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Chinese Fairy Tales and Fantasies

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This fresh and elegant translation of one hundred tales from twenty-five centuries of Chinese literature opens up a magical world far from our customary haunts. Illustrated with woodcuts. With black-and-white drawings throughout Part of the Pantheon Fairy Tale and Folklore Library


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This fresh and elegant translation of one hundred tales from twenty-five centuries of Chinese literature opens up a magical world far from our customary haunts. Illustrated with woodcuts. With black-and-white drawings throughout Part of the Pantheon Fairy Tale and Folklore Library

30 review for Chinese Fairy Tales and Fantasies

  1. 5 out of 5

    Jerjonji

    The Missing Axe A man whose axe was missing suspected his neighbor's son. This boy walked like a thief, looked like a thief, and spoke like a thief. But the man found his axe while he was digging in the valley, and the next time he saw his neighbor's son, the boy walked, looked, and spoke like any child. Lieh Tzu hmmm..... Our perception of people comes from our past experiences and encounters. This is our cultural lens. Only by knowing what has influenced us can we begin to change our perception. P The Missing Axe A man whose axe was missing suspected his neighbor's son. This boy walked like a thief, looked like a thief, and spoke like a thief. But the man found his axe while he was digging in the valley, and the next time he saw his neighbor's son, the boy walked, looked, and spoke like any child. Lieh Tzu hmmm..... Our perception of people comes from our past experiences and encounters. This is our cultural lens. Only by knowing what has influenced us can we begin to change our perception. Perception is one of the most difficult things to change about ourselves. This book is full of countless gems that will make you think... a long long time!

  2. 4 out of 5

    Cheryl

    Quite a treasury. I liked the numerous short fables even better than the stories. And the introduction, that gives just a bit of historical context, esp. re the rivalry between the Confucians and the Taoists, is helpful. My favorite is one of the very shortest: "The Missing Axe "A man whose axe was missing suspected his neighbor's son. The boy walked like a thief, looked like a thief, and spoke like a thief. But the man found his axe while he was digging in the valley, and the next time he saw his Quite a treasury. I liked the numerous short fables even better than the stories. And the introduction, that gives just a bit of historical context, esp. re the rivalry between the Confucians and the Taoists, is helpful. My favorite is one of the very shortest: "The Missing Axe "A man whose axe was missing suspected his neighbor's son. The boy walked like a thief, looked like a thief, and spoke like a thief. But the man found his axe while he was digging in the valley, and the next time he saw his neighbor's son, the boy walked, looked, and spoke like any other child." I also particularly liked "The Fish Rejoice" in which two amateur philosophers debate how effectively anyone can truly empathize with another. I don't know whether I agree with the conclusion that we can indeed feel another's joy, or pain, without experiencing what they're feeling. But that does seem to be the conclusion. Maybe it's a Chinese thing. Speaking of Chinese things, I think maybe there should have been a map and timeline for better context... I mean, it's a big country that has a long history; did all its people really draw on the same cultural traditions? Also, I want to find out more by, and about, this philosopher Yen Tzu. He seems awfully sharp, able to cut straight into the center of a knotty problem, for example.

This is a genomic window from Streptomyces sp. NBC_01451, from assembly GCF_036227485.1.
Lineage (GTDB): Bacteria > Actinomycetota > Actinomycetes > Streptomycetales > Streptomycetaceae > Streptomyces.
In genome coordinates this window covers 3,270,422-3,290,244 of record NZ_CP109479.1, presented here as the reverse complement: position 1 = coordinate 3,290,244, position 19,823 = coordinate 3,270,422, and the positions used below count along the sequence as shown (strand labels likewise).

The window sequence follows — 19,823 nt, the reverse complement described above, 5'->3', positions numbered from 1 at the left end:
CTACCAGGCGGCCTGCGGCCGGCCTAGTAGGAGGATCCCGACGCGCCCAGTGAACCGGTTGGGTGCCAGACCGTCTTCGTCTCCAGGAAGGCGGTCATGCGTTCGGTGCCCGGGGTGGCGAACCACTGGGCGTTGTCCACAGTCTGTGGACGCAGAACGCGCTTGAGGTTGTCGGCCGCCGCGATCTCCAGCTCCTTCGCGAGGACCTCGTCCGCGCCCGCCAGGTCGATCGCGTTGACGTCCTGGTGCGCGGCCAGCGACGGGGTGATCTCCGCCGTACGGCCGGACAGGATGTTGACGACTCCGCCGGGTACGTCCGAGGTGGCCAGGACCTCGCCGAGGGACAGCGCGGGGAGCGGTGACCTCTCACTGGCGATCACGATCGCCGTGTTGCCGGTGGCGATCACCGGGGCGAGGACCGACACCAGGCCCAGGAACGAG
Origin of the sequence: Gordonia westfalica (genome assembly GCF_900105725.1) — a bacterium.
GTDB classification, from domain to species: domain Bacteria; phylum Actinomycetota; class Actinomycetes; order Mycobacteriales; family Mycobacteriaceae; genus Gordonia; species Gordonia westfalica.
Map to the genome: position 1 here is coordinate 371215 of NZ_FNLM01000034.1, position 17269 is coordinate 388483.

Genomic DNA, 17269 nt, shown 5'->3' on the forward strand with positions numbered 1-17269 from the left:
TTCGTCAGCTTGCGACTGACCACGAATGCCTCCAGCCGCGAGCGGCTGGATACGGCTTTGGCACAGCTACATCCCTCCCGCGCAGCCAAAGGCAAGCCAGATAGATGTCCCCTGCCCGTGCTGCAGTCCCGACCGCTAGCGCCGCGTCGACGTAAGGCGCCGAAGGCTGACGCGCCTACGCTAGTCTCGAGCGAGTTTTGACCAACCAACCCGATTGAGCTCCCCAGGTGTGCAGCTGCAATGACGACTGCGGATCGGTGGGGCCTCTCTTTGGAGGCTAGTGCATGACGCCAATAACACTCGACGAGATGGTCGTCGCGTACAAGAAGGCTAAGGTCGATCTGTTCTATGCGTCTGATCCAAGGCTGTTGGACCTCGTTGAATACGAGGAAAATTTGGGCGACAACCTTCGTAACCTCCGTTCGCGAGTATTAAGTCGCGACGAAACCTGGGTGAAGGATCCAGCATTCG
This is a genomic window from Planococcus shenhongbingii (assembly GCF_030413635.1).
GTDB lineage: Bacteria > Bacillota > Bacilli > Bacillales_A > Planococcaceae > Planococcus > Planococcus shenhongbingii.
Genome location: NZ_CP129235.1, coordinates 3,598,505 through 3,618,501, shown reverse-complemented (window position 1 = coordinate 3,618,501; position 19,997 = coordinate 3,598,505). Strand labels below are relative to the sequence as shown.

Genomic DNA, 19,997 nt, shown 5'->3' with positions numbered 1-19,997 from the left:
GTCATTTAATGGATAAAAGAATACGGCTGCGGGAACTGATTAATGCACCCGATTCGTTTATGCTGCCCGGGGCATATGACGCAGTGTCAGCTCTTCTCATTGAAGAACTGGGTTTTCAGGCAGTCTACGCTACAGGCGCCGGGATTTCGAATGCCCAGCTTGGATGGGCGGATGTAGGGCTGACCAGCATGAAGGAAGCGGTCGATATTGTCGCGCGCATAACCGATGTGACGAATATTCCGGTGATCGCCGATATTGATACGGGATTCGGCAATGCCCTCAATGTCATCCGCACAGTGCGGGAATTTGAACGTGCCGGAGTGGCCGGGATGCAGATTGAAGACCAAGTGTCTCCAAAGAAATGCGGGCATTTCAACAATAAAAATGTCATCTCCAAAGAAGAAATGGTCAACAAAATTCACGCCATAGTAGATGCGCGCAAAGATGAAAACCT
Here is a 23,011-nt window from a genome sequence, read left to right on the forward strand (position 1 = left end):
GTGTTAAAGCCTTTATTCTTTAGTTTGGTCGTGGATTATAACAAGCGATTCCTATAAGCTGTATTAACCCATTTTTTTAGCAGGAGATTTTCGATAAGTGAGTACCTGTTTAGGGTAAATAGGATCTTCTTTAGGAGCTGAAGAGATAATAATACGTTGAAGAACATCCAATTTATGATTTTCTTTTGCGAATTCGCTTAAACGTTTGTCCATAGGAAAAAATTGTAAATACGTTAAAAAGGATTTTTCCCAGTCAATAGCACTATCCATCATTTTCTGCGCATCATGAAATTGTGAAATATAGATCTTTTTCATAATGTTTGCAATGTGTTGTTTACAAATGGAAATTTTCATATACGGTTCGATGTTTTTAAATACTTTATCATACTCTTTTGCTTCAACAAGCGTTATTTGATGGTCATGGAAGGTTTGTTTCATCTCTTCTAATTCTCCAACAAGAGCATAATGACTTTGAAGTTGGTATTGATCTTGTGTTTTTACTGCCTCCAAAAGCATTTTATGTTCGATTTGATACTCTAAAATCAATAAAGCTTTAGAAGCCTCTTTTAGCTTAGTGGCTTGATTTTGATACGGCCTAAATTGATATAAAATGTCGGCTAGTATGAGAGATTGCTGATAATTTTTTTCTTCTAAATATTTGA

3. 4 out of 5

    Eadweard

    A few of them were Pu Songling stories that I had read before, others were excerpts from Liezi, Zhuangzi, the longest was a chapter from "The Scholars", the rest were by authors I hadn't read before. Overall, they were a lot of fun, filial piety, animal transformations, immortals, ghosts, all the good stuff. A few of them were Pu Songling stories that I had read before, others were excerpts from Liezi, Zhuangzi, the longest was a chapter from "The Scholars", the rest were by authors I hadn't read before. Overall, they were a lot of fun, filial piety, animal transformations, immortals, ghosts, all the good stuff.

  4. 5 out of 5

    Mary Catelli

    A bit inaccurately named. Many legends and anecdotes, generally with magic or ghosts or other uncanny business, quite a few without. Many moral tales, many tales of Taoist masters, tales of fools or tricksters.

  5. 4 out of 5

    Hayden Ellington